In the Workshop (pt. 2) – Building an Identity Management Solution

When last in the workshop to build our own identity management system we laid the groundwork for a solution by identifying and analyzing our organization’s sourcing, staffing and human resources systems.  Now that we know where our subjects originate and what attributes are available for them, we next need to determine where identities are used for access and/or monitoring.

Many organizations use one or more directories for provisioning, authentication or access control and bloody wars have been fought over which directory is superior.  Our approach will retain Swiss-like neutrality and can be used with any directory or if there is no directory at all.  While vendor solutions only manage an already-created identity, we are proposing to not only bind the user to an identity, but to create one for them.  With a fully flexible, open standards approach, the consumers of our identity data can depend on us merely for the identity token itself – a dataless key that can be consumed easily by a variety of systems and which, for reporting purposes, can be linked to some controlled and managed set of attributes about the user.

The major challenge we have is selling the consuming processes and systems on using our identifier.  From a security or compliance perspective, we may be able, by policy fiat, to require the universal identifier.  Having that backing was critical to the success of the global identification program I managed at a previous employer.  If we cannot get all identity consumers to use the identifier, start with a few.  Even manual processes like distributing assets such as desk space can benefit from having a single identifier, both to determine the fully-loaded cost of an associate and to increase the likelihood we can collect all company assets when a user terminates.

The last step before we begin building our identity management solution is to answer a few key questions:

Who will build and support the service?

Having a dedicated IT resource that has the skills necessary to craft and support web services is ideal.  If not, we need a project plan that follows the organization’s standard systems lifecycle delivery, change management, and operational support processes.

How do you let the organization know about our service?

Some organizations, particularly those with heavy reliance on web services might already have UDDI (Universal Description, Discovery, and Integration) or similar directory, listing and describing available web services.  More likely, we will have to take our policy mandate (see above), if we were fortunate enough to get it, or our powers of persuasion otherwise and start making the case to key systems.  We can always use the compliance stick.  Once a system owner sees how resource-intensive it is to manually validate active user accounts, they may be more amenable to using a universal identifier.  Even a vendor-supplied system that cannot change its user id may be able maintain an identifier attribute that can be mapped to the user id for reporting and monitoring purposes.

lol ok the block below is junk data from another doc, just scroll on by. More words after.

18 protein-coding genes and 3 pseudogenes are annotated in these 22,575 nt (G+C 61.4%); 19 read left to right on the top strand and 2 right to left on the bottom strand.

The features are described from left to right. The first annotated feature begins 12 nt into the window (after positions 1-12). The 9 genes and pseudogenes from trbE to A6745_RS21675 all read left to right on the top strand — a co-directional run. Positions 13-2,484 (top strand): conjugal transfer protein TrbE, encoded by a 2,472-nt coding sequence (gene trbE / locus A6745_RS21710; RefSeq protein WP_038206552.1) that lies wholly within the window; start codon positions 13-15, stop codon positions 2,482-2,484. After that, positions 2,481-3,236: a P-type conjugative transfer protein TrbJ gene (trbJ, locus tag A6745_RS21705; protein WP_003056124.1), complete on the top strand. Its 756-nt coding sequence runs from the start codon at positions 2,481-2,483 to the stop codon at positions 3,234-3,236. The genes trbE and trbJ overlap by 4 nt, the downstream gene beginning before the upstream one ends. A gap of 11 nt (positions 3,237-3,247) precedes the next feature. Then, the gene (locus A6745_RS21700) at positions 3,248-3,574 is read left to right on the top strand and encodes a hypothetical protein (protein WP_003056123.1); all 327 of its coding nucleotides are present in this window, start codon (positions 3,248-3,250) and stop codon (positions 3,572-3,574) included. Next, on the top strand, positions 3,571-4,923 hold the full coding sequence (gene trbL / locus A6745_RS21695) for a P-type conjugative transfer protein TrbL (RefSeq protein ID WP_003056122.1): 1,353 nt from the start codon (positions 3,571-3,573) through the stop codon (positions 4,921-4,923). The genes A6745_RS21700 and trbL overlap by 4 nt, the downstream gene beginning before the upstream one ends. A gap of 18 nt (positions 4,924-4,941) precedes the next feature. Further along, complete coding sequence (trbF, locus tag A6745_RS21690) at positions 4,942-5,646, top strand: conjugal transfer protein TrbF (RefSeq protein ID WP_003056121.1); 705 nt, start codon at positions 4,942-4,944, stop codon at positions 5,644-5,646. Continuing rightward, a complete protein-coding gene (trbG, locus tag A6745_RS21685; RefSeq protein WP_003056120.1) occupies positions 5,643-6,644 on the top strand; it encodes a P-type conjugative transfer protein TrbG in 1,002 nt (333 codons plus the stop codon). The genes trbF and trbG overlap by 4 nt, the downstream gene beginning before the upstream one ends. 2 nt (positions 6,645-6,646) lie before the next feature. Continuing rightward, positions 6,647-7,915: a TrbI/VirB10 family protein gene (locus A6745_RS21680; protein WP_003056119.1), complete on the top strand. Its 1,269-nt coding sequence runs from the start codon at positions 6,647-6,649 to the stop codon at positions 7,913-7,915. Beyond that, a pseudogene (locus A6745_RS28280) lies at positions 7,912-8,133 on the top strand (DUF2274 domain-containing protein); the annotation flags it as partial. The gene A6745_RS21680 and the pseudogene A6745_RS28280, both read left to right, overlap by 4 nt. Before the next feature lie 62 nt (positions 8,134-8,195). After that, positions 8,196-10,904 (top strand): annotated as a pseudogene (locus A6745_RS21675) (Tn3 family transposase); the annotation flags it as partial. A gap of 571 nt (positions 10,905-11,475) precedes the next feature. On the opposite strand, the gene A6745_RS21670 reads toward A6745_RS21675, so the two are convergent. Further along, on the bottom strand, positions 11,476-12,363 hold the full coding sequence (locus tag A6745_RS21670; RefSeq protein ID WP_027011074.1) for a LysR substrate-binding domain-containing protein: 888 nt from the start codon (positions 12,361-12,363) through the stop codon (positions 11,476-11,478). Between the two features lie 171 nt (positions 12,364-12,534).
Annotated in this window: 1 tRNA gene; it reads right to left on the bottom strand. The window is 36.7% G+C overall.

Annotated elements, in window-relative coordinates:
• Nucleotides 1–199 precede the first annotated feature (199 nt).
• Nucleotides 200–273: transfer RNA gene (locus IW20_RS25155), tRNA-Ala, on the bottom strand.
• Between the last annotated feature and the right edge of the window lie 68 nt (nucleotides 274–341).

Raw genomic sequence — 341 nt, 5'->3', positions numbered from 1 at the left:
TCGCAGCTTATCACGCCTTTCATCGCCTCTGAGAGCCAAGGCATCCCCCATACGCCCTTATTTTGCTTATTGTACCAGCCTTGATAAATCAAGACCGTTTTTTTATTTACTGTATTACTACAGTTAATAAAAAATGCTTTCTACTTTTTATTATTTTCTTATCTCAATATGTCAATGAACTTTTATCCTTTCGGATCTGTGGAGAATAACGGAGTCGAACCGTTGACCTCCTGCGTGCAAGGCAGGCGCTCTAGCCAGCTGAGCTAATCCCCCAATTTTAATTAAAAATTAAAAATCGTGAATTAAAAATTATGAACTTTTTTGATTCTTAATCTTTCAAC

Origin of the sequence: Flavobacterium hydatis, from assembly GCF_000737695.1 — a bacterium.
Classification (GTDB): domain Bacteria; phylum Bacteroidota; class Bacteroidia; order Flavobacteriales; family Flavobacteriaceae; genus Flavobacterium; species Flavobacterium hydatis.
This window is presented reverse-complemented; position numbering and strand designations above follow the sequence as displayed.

What dataless key do we use?

It does not much matter, but it should be a meaningless value.  The number of characters in the key should allow sufficient capacity for future organizational needs.  In my past experience, we used a lower-case “a” followed by six digits.  Since we assigned an identifier to every contractor and to anyone who had a background check conducted, we were burning through more than 50,000 values per year the first few years.  However, since the identifiers were permanent, that is, if you were assigned one as a job candidate but never hired and then joined the company years later, you retained your original identifier.  So the rate at which ids were consumed would likely slow over time.

An id was never reused.  If we ran out of “a” ids, we would then use “b” as a prefix.  This dataless approach superseded one that had used a department prefix, which proved very cumbersome to manage as the organization evolved and associates moved.  Old ids were converted to the new id scheme by whacking off the first few characters and using an available range of new ids.  There was no difference in how the identifier was assigned to employees or contractors, domestic or international, full-time or part-time.  Most organizations are far too dynamic to attempt to use the identifier for any kind of status tracking.

Finally, what is the deployment plan?

We will be integrating source systems, potentially aggregation systems, and then consuming systems into the identity program.  A good project manager will be necessary to map out all the components and to help shepherd to work forward.  We must include an abundance of awareness.  Users get very attached to their ids and will be very unhappy if there are issues accessing their key systems.

So, the preparation is in place and we are finally ready to start building.  Next time, in the final installment, construction begins.

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